The biggest study into the health of Australian women has clocked up 20 years
The biggest study into the health of Australian women has clocked up 20 years — and is set to expand to research their children’s well-being. The Australian Longitudinal Study on Women’s Health was started back in 1996 to ensure the country’s health policy was based on hard data. It followed 58,000 women across the country and the generations and is one of the biggest studies of its kind globally.
More than 700 researchers worldwide are using the data and 660 research projects have relied on the information to look at everything from reproductive health to domestic violence, obesity, breastfeeding and pre-determinates for serious illness. Study director Professor Gita Mishra said it provided information for health researchers, and guides health policy on a myriad of issues.
“It’s a gold mine,” she said.
“In terms of its depth because we have survey data, we also have qualitative data.
So not only are we moving across generations, but you know we are looking inter-generation and intra-generation of information.”
The participants open up their lives in the interest of science — filling in a lengthy survey that looks at their health, lifestyle and relationships, socio-economic factors and charting major life events like child birth, menopause, serious illness, and loss. The study is expanding to include the health of the children from the original young cohort — all 16,000 of them.
“We are hoping to see how the health of the children affects our cohort members, which are their mothers and also the health of the cohort members and how that affects the health of the children,” Professor Mishra said. And that development will see this project without rival anywhere in the world. The project is run by researchers from the University of Queensland and the University of Newcastle.
‘It really does have an impact’
Founding director Professor Annette Dodson said none of the original researchers would have dreamt it would continue so long. She said it came about because men had been deciding women’s health policy and there was a push for change. “To investigate the issue of whether the health service was appropriate for women, whether it met their needs, whether they had good access and the role of women doctors, all those sorts of things, that was the essence of it.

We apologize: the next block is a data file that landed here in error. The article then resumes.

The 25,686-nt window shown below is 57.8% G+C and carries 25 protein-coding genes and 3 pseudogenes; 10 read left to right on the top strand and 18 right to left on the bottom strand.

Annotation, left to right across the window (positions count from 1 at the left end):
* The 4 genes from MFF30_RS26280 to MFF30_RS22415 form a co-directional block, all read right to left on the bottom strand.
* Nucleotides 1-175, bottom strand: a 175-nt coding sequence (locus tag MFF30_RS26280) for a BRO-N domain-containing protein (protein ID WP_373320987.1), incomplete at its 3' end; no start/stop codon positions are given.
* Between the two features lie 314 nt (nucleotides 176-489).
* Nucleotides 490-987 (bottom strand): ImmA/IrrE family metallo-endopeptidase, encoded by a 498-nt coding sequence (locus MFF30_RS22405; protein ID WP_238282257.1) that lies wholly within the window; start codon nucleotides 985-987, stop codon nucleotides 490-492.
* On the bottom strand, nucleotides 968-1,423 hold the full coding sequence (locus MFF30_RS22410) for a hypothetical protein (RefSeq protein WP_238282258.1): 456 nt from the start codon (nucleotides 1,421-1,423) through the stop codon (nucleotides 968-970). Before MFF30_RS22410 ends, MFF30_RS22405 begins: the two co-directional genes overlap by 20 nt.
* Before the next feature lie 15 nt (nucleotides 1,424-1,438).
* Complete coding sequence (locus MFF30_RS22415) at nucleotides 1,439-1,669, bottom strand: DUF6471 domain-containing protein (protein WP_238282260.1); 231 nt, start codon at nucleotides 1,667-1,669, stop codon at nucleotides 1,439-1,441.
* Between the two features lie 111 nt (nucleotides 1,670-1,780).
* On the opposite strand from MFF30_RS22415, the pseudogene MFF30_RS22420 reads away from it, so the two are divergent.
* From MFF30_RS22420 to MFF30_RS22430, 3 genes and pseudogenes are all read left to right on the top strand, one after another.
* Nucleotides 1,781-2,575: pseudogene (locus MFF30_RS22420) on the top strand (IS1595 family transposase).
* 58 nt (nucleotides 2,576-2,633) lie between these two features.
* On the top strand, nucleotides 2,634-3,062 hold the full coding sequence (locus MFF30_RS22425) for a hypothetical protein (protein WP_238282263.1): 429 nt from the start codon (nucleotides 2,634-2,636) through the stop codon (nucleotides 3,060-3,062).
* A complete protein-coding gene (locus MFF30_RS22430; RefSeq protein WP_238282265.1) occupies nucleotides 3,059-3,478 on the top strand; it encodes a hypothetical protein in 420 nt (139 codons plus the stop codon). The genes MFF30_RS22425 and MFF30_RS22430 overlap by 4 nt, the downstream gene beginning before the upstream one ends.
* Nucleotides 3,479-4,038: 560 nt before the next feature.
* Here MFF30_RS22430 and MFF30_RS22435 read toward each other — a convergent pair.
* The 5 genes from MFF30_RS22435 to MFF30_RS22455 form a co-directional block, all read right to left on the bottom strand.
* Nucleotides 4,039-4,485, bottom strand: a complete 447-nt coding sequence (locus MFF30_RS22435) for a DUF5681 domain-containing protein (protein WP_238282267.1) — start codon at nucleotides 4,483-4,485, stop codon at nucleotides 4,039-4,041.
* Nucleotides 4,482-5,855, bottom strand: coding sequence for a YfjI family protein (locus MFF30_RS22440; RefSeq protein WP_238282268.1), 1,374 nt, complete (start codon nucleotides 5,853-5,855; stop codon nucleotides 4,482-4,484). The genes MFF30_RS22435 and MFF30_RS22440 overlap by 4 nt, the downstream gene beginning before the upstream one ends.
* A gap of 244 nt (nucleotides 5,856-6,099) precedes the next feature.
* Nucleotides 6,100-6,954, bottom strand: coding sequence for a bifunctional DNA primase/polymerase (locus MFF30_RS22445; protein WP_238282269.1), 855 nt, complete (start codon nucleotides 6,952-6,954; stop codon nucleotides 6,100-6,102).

“It was way beyond anybody’s imagination I think that it could actually keep going.
“It was the major input to the second National Women Health’s Policy … so it really does have impact. Researchers recruited women from across the country via Medicare in three age groups – women entering old age, a middle aged group, and a young cohort – 18 to 23 year olds. It is an anonymous process and the data from each woman is crunched with others – then compared through the years and across the generations. It is also linked with Medicare information and hospital admissions. Professor Mishra said it provided a clear picture of the state of women’s health.
“The nature of data is such that we are able to say, for instance, depression, we’re able to tell you how long it lasts in women, who’s at most risk of getting it and how severe they experience it,” she said.
Recent results highlight need to monitor new participants
A new cohort was recruited in the past few years and their results have been cause for concern. Back in 1996, one in five 18 to 23-years-olds reported symptoms of psychological distress. That figure has jumped to one in two. And while young women now exercise more, on average they were 4.5 kilograms heavier.
“The health of the new young cohort is something that we need to monitor because obviously they are heavier at such an earlier age and that implication on their health and well-being,” Professor Mishra said.
Source @ ABC.